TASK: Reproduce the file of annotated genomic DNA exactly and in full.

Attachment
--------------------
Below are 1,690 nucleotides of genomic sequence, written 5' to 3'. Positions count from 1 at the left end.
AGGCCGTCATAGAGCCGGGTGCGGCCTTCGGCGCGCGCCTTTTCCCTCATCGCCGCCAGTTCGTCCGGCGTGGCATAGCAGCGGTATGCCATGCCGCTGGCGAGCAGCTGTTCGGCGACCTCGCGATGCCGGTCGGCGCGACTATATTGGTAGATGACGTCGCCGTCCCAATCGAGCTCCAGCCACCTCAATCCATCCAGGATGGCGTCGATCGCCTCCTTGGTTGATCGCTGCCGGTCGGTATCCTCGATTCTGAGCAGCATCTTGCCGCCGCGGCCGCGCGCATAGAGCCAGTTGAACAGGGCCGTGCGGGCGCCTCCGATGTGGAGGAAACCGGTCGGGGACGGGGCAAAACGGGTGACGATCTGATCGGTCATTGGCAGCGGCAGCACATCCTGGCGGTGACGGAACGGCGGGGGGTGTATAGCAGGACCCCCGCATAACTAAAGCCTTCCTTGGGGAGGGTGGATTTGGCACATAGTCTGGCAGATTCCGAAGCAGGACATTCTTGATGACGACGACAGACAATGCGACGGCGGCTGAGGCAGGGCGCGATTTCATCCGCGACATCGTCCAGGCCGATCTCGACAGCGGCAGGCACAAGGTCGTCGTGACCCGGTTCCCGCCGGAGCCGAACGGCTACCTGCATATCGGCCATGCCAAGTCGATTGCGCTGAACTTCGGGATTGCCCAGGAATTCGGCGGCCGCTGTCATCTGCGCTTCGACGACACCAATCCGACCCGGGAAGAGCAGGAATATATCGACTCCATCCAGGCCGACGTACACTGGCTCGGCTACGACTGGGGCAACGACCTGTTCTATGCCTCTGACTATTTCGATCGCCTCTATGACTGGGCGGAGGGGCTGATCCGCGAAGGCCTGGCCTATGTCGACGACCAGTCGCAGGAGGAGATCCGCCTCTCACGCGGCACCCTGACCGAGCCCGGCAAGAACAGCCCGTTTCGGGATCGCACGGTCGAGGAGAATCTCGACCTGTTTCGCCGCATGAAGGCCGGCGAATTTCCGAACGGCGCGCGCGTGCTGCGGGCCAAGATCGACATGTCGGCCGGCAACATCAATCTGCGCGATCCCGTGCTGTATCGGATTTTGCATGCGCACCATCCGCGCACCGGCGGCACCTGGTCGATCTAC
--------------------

Below are 1,690 nucleotides of genomic sequence, written 5' to 3'. Positions count from 1 at the left end.
AGGCCGTCATAGAGCCGGGTGCGGCCTTCGGCGCGCGCCTTTTCCCTCATCGCCGCCAGTTCGTCCGGCGTGGCATAGCAGCGGTATGCCATGCCGCTGGCGAGCAGCTGTTCGGCGACCTCGCGATGCCGGTCGGCGCGACTATATTGGTAGATGACGTCGCCGTCCCAATCGAGCTCCAGCCACCTCAATCCATCCAGGATGGCGTCGATCGCCTCCTTGGTTGATCGCTGCCGGTCGGTATCCTCGATTCTGAGCAGCATCTTGCCGCCGCGGCCGCGCGCATAGAGCCAGTTGAACAGGGCCGTGCGGGCGCCTCCGATGTGGAGGAAACCGGTCGGGGACGGGGCAAAACGGGTGACGATCTGATCGGTCATTGGCAGCGGCAGCACATCCTGGCGGTGACGGAACGGCGGGGGGTGTATAGCAGGACCCCCGCATAACTAAAGCCTTCCTTGGGGAGGGTGGATTTGGCACATAGTCTGGCAGATTCCGAAGCAGGACATTCTTGATGACGACGACAGACAATGCGACGGCGGCTGAGGCAGGGCGCGATTTCATCCGCGACATCGTCCAGGCCGATCTCGACAGCGGCAGGCACAAGGTCGTCGTGACCCGGTTCCCGCCGGAGCCGAACGGCTACCTGCATATCGGCCATGCCAAGTCGATTGCGCTGAACTTCGGGATTGCCCAGGAATTCGGCGGCCGCTGTCATCTGCGCTTCGACGACACCAATCCGACCCGGGAAGAGCAGGAATATATCGACTCCATCCAGGCCGACGTACACTGGCTCGGCTACGACTGGGGCAACGACCTGTTCTATGCCTCTGACTATTTCGATCGCCTCTATGACTGGGCGGAGGGGCTGATCCGCGAAGGCCTGGCCTATGTCGACGACCAGTCGCAGGAGGAGATCCGCCTCTCACGCGGCACCCTGACCGAGCCCGGCAAGAACAGCCCGTTTCGGGATCGCACGGTCGAGGAGAATCTCGACCTGTTTCGCCGCATGAAGGCCGGCGAATTTCCGAACGGCGCGCGCGTGCTGCGGGCCAAGATCGACATGTCGGCCGGCAACATCAATCTGCGCGATCCCGTGCTGTATCGGATTTTGCATGCGCACCATCCGCGCACCGGCGGCACCTGGTCGATCTAC